Press: Democrats must hang tough on high court pick

Press: Democrats must hang tough on high court pick
© Getty

A dangerous myth has infiltrated American politics. We hear it whenever the issue of Donald TrumpDonald John TrumpWhite House counsel called Trump 'King Kong' behind his back: report Trump stays out of Arizona's ugly and costly GOP fight Trump claims he instructed White House counsel to cooperate with Mueller MORE’s latest appointment to the Supreme Court is raised.

It goes like this: Senate Democrats up for reelection from red states this year have no choice. They MUST vote for Donald Trump’s nominee for Supreme Court, or else they will lose their bid for reelection. Whether or not they continue to serve in the Senate all depends on how they vote on the court.

Nonsense! There is no political data — none! — to support that premise, which was probably cooked up by some Republican consultant to scare the hell out of Democrats. I defy anyone to come up with one example of a senator who’s lost his or her seat because of how they voted on a Supreme Court nominee. The argument they’d automatically do so is pure bunk.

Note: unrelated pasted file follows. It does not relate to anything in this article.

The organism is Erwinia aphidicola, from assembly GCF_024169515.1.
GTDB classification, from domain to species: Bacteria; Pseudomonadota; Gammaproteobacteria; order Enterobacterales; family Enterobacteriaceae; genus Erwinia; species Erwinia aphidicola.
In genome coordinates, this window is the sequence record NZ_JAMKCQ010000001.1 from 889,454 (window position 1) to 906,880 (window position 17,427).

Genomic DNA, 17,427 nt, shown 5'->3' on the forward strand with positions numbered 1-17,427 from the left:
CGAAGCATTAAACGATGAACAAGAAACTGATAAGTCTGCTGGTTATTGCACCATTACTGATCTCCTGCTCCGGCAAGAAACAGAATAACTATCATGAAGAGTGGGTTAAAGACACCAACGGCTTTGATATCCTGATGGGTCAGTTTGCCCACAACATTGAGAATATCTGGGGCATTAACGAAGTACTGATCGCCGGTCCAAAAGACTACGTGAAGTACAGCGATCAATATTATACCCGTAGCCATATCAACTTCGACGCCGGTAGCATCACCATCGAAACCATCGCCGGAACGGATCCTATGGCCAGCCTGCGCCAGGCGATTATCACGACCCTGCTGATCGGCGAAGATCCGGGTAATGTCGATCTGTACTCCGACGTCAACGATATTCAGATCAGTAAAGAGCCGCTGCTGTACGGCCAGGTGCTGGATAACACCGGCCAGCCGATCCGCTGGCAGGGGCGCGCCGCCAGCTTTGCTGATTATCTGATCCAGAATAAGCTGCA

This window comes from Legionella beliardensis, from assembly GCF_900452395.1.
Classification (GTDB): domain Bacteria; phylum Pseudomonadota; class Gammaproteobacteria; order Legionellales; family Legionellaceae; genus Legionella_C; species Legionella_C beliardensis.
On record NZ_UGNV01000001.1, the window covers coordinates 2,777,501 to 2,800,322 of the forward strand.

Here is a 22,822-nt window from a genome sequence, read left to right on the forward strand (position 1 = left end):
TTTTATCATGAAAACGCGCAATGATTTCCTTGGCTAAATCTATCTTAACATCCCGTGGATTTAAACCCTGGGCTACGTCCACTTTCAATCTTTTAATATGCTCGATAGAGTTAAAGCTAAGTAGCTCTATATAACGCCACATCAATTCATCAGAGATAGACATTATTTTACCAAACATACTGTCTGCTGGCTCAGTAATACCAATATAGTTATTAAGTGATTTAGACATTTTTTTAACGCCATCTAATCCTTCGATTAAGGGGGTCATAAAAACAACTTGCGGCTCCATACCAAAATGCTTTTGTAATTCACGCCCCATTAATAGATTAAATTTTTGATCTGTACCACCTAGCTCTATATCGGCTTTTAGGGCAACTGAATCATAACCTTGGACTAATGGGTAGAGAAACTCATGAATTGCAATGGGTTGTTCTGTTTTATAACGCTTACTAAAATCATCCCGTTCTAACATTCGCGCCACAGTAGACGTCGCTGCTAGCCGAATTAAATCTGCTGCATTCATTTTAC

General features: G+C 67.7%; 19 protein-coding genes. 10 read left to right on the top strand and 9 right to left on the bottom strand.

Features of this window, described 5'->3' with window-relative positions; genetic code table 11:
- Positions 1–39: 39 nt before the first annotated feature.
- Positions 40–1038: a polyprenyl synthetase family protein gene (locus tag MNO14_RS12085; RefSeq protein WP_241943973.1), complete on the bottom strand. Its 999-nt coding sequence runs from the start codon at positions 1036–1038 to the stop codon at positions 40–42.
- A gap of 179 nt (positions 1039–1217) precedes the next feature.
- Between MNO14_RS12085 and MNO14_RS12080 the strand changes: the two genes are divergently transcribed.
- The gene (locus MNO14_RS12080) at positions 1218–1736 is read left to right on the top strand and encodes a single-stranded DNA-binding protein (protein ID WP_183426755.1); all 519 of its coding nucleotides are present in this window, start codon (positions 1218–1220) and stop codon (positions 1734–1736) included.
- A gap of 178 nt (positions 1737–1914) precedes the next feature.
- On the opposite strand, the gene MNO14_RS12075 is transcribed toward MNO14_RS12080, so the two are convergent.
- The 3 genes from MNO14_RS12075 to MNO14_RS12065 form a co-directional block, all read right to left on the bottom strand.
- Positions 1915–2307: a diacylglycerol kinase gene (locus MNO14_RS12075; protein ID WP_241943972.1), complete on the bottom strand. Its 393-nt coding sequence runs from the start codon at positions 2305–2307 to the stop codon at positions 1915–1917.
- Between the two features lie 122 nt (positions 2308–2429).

But, so far, it seems to be working. No sooner had Anthony Kennedy announced his retirement from the bench than many Democrats simply threw in the towel, saying there was no way they could stop Trump. Why? Because at least five Democrats running in red states — West Virginia’s Joe ManchinJoseph (Joe) ManchinOvernight Health Care: Senate takes up massive HHS spending bill next week | Companies see no sign of drugmakers cutting prices, despite Trump claims | Manchin hits opponent on ObamaCare lawsuit Manchin hits opponent on ObamaCare lawsuit with new ad The Hill's Morning Report: Dems have a majority in the Senate (this week) MORE, Indiana’s Joe DonnellyJoseph (Joe) Simon DonnellyThe Hill's Morning Report: Dems have a majority in the Senate (this week) Schumer to meet with Kavanaugh on Tuesday Supreme Court nomination reignites abortion fights in states MORE, Missouri’s Claire McCaskillClaire Conner McCaskillThe Hill's Morning Report: Dems have a majority in the Senate (this week) Schumer to meet with Kavanaugh on Tuesday GOP leader criticizes Republican senators for not showing up to work MORE, Montana’s Jon TesterJonathan (Jon) TesterSenate gets to work in August — but many don’t show up Pearl Jam criticized for poster featuring dead Trump, burning White House Montana GOP Senate hopeful touts Trump's support in new ad MORE and North Dakota’s Heidi HeitkampMary (Heidi) Kathryn HeitkampThe Hill's Morning Report: Dems have a majority in the Senate (this week) Overnight Health Care: Supreme Court nomination reignites abortion fight in states | Trump urges Sessions to sue opioid makers | FDA approves first generic version of EpiPen Judge rules against Trump attempt to delay Obama water rule MORE — have no choice but to vote for Trump’s nominee.